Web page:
Anyways, I think this is a problem of evil because if we are trying to relate any attributes of God concerning the existence of evil, in so far as any of the attributes of God that can pertain to an expected result of a perfect world is contrary to the existence of an imperfect world. I think this makes up the problem of evil.

  10. Mike


    I agree; it’s very similar to the PoE. Here are my thoughts on your comments:

    I think maintaining moral perfection is all that’s necessary. If the state of affairs didn’t begin as perfect as possible, then maximizing would be relevant, but how can you maximize what is already perfect? So, with only God existing and nothing else to muck up what a perfect and glorious existence this would be, then that would accomplish the goal without the need for maximizing. You can’t make a circle more circular, right?

    I agree that an omnipotent being would have to have the power to fulfill something for others, but it would not have to actualize it – it could just be potential. In fact, if an action violates another property, then it would imply God should not do it, which is precisely what I’m arguing. For example, God has the capability to torture all newborn kittens to an absurd degree, but this would violate the other property of benevolence. So, I don’t think God has to actualize things, just has to have the power to do so.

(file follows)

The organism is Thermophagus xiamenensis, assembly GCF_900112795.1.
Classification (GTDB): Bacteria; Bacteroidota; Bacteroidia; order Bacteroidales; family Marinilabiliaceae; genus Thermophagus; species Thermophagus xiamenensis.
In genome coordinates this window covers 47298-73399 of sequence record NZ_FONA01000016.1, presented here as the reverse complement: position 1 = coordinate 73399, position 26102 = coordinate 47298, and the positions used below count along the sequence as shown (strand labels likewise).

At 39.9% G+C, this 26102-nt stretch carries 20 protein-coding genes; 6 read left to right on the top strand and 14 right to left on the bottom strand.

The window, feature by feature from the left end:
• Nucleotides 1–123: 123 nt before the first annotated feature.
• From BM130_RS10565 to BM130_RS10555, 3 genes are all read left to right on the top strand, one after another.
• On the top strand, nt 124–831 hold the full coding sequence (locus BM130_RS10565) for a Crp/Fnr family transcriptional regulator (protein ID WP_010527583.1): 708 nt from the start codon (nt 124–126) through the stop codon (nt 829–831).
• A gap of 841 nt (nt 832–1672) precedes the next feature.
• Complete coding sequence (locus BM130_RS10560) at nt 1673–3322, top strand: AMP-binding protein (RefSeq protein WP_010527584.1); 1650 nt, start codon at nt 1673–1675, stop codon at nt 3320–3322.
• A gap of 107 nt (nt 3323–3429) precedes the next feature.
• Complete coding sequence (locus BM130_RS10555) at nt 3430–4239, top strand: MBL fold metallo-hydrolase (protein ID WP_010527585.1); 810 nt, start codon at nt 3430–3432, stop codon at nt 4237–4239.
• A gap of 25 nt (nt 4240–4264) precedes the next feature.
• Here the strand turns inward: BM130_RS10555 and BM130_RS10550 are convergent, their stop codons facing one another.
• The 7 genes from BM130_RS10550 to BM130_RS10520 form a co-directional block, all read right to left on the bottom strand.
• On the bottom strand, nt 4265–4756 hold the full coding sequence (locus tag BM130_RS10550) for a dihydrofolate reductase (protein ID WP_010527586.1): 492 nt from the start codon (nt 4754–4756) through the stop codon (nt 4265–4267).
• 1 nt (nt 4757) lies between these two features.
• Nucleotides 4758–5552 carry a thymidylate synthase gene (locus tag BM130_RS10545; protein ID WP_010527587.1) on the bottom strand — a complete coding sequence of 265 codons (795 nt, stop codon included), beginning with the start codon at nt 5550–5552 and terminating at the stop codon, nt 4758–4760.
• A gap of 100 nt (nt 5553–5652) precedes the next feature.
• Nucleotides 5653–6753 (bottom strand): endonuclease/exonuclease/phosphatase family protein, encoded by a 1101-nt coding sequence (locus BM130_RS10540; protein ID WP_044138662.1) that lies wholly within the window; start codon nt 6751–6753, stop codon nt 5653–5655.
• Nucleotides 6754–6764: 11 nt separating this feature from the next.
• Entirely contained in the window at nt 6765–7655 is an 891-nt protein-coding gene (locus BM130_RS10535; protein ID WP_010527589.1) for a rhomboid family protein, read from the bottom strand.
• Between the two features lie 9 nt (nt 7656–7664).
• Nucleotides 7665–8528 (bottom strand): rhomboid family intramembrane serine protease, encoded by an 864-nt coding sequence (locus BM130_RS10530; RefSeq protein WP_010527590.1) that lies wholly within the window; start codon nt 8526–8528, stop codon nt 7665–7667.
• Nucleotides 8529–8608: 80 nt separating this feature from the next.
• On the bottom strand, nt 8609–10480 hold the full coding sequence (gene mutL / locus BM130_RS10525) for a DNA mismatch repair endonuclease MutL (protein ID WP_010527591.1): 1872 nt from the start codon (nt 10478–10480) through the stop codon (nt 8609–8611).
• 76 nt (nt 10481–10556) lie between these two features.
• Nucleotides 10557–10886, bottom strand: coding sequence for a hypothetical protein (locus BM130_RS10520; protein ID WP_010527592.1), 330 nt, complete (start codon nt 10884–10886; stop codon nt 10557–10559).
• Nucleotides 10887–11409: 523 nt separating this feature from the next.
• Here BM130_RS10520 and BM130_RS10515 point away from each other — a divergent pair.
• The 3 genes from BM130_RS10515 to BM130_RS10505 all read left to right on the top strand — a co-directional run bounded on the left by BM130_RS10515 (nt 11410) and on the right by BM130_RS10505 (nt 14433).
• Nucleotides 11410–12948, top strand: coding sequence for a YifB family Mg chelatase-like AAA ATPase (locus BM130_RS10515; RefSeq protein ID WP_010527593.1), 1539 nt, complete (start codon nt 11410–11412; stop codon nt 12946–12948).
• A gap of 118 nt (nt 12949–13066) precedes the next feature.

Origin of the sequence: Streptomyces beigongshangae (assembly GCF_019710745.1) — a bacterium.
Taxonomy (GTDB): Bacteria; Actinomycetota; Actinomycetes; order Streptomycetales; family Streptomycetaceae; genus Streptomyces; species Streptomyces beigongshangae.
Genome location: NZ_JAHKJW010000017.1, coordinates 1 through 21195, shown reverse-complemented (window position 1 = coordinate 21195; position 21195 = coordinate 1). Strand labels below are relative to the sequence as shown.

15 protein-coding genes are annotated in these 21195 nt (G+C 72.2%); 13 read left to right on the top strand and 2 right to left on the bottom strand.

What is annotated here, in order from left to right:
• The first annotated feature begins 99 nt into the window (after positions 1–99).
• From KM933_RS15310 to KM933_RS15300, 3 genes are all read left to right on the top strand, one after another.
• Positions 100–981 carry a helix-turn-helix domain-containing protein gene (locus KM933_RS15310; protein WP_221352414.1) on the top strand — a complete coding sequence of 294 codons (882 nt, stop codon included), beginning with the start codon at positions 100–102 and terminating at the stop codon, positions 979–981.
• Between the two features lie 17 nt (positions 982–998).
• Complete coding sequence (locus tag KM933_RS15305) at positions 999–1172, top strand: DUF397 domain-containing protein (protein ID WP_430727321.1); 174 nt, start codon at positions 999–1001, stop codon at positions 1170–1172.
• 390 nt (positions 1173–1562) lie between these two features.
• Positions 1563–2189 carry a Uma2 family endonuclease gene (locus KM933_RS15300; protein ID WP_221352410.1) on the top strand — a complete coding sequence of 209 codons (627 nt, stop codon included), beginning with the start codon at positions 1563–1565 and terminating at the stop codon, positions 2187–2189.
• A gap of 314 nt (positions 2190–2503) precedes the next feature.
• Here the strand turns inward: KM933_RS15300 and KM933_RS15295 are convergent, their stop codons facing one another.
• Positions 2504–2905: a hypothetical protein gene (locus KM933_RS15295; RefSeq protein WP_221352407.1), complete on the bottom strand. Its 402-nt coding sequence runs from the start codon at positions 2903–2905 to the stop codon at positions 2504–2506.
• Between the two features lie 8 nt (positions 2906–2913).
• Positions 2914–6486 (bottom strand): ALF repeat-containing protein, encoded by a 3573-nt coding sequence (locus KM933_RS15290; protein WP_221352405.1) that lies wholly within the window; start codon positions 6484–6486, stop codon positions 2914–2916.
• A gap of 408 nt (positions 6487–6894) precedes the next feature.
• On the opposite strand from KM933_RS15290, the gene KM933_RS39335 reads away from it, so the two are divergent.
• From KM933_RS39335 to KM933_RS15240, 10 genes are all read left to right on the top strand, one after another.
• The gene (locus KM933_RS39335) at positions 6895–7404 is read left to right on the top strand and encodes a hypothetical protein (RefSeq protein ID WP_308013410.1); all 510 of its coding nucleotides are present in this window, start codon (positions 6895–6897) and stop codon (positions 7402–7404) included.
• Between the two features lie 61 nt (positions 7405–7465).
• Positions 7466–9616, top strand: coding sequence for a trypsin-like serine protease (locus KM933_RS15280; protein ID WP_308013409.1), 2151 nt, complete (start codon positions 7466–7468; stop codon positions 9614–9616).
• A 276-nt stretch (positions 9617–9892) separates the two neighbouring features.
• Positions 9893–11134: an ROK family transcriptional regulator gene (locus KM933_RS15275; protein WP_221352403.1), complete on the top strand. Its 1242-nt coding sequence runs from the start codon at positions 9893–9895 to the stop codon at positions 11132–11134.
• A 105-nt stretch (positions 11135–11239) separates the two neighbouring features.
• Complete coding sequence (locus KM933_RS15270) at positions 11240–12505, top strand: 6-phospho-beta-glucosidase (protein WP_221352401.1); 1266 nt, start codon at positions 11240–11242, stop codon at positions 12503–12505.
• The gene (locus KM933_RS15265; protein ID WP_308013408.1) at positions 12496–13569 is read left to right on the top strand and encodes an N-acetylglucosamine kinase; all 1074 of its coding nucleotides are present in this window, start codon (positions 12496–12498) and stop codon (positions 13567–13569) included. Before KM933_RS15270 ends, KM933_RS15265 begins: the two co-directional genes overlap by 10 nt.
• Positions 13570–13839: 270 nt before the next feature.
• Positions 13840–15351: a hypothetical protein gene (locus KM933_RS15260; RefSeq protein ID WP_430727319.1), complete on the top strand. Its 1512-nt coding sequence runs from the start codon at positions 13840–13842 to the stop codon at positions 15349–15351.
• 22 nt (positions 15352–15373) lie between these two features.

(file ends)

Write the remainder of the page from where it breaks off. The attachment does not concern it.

It certainly doesn’t have to only narrowly apply to one property, but that is the easiest to defend. Of course, i would give up all of them because I don’t believe in God, but it’s harder to make that case. But it’s just as good to get someone to give up one property. No theist usually wants to give up omnipotence, lovingness, moral perfection, etc. To them it’s basically the same thing as saying there is no God.